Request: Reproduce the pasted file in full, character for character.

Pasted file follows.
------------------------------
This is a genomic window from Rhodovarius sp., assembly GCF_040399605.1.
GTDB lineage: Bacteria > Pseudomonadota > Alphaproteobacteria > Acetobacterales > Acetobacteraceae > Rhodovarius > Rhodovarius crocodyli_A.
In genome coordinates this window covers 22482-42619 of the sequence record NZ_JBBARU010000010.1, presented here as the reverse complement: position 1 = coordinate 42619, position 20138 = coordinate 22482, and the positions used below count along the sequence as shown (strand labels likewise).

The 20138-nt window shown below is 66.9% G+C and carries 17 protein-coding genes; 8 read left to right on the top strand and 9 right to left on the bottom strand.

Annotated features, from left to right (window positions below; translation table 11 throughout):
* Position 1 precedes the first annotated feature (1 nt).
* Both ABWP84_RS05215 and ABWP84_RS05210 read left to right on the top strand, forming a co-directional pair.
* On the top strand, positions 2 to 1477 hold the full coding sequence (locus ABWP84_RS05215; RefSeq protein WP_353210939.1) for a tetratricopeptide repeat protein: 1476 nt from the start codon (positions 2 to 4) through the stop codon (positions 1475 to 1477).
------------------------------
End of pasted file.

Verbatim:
This is a genomic window from Rhodovarius sp., assembly GCF_040399605.1.
GTDB lineage: Bacteria > Pseudomonadota > Alphaproteobacteria > Acetobacterales > Acetobacteraceae > Rhodovarius > Rhodovarius crocodyli_A.
In genome coordinates this window covers 22482-42619 of the sequence record NZ_JBBARU010000010.1, presented here as the reverse complement: position 1 = coordinate 42619, position 20138 = coordinate 22482, and the positions used below count along the sequence as shown (strand labels likewise).

The 20138-nt window shown below is 66.9% G+C and carries 17 protein-coding genes; 8 read left to right on the top strand and 9 right to left on the bottom strand.

Annotated features, from left to right (window positions below; translation table 11 throughout):
* Position 1 precedes the first annotated feature (1 nt).
* Both ABWP84_RS05215 and ABWP84_RS05210 read left to right on the top strand, forming a co-directional pair.
* On the top strand, positions 2 to 1477 hold the full coding sequence (locus ABWP84_RS05215; RefSeq protein WP_353210939.1) for a tetratricopeptide repeat protein: 1476 nt from the start codon (positions 2 to 4) through the stop codon (positions 1475 to 1477).